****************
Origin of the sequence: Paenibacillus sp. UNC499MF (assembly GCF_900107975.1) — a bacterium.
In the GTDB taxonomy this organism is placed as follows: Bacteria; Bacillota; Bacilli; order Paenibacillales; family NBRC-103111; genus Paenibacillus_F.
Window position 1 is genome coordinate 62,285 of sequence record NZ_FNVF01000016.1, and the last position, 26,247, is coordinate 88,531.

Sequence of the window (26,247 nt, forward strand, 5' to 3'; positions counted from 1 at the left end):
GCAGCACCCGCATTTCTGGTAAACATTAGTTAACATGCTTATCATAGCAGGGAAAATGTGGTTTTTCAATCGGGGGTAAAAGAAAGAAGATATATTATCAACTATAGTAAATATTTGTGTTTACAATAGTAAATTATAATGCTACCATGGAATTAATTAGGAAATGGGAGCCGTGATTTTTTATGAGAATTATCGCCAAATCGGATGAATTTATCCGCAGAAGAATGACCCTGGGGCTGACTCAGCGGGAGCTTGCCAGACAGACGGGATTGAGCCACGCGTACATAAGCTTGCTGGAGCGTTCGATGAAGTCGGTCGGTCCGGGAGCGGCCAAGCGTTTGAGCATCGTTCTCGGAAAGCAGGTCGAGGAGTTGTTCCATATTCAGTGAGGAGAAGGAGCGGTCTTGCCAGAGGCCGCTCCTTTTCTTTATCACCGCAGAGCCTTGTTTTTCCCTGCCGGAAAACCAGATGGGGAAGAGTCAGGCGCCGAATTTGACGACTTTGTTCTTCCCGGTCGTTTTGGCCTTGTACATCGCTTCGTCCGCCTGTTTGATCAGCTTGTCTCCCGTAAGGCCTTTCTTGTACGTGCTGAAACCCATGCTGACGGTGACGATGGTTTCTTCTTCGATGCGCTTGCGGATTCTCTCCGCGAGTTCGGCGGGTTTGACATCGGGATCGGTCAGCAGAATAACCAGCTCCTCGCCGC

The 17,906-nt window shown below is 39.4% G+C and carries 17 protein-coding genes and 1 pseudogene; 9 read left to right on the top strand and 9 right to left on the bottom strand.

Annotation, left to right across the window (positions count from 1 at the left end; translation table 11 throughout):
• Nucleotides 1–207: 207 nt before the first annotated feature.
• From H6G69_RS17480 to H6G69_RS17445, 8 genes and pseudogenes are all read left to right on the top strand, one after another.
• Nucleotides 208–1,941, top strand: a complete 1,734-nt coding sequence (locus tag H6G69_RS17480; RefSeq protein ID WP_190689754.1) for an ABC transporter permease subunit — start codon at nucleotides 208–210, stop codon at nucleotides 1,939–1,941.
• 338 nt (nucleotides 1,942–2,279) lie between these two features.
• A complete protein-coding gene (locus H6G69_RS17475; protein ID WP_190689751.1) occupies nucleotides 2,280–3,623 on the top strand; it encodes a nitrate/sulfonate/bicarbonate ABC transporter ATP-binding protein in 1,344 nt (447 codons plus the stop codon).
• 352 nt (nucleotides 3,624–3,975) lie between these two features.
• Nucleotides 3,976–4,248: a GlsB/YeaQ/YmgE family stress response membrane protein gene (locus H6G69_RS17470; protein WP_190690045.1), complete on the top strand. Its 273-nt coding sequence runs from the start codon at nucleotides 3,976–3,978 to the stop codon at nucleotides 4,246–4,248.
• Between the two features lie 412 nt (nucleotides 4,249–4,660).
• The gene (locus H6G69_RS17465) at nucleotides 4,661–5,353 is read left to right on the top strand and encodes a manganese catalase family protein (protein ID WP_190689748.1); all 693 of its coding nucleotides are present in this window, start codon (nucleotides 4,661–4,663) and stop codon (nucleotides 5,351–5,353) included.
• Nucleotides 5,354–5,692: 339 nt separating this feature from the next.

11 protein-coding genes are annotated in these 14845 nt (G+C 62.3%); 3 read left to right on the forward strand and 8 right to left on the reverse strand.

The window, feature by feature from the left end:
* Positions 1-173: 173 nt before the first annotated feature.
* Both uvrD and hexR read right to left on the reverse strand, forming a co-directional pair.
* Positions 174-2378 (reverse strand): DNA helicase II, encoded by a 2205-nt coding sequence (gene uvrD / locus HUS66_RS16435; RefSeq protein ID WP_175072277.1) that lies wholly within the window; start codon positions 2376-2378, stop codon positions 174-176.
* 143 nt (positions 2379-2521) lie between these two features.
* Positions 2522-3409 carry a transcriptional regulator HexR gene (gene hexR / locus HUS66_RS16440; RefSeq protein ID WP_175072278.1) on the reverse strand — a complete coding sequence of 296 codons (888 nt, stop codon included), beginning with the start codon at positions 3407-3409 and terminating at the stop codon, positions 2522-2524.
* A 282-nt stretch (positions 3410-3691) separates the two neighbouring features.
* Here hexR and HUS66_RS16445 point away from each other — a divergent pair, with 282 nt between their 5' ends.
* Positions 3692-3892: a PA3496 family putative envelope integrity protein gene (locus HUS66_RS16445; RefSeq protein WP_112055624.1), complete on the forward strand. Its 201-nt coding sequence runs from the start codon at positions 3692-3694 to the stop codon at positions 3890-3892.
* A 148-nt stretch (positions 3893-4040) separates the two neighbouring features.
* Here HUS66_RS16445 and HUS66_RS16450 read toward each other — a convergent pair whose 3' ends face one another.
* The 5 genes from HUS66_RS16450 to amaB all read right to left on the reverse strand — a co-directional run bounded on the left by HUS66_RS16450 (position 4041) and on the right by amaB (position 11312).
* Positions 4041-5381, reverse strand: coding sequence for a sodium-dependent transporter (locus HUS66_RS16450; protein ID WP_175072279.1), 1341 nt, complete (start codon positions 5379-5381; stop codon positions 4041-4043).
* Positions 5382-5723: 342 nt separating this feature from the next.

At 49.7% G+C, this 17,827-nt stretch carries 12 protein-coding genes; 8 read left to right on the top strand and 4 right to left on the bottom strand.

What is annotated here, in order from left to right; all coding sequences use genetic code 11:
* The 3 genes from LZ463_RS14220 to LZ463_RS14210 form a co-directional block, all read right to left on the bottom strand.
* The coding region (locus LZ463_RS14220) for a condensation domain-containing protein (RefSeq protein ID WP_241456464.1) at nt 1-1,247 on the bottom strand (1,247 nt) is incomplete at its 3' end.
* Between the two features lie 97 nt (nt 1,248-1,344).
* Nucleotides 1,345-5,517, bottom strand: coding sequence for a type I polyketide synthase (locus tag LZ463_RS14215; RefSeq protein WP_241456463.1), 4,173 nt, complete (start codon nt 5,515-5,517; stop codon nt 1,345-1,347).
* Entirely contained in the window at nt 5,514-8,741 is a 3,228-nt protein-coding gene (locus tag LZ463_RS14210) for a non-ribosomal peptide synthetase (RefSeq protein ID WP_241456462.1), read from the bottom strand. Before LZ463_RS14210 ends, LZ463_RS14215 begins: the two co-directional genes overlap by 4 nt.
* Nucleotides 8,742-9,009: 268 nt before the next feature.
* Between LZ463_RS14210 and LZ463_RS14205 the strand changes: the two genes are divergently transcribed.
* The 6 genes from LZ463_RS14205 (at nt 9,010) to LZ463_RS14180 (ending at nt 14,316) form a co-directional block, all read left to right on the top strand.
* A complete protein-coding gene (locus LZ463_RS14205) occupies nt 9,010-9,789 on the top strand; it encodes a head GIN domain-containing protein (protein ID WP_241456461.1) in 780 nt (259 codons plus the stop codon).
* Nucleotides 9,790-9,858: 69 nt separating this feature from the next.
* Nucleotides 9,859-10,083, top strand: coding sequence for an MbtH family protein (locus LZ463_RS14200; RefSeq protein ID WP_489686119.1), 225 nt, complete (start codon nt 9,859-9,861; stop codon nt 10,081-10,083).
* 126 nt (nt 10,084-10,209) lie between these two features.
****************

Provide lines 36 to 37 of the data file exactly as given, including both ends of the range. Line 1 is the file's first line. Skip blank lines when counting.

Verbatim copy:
* The coding region (locus LZ463_RS14220) for a condensation domain-containing protein (RefSeq protein ID WP_241456464.1) at nt 1-1,247 on the bottom strand (1,247 nt) is incomplete at its 3' end.
* Between the two features lie 97 nt (nt 1,248-1,344).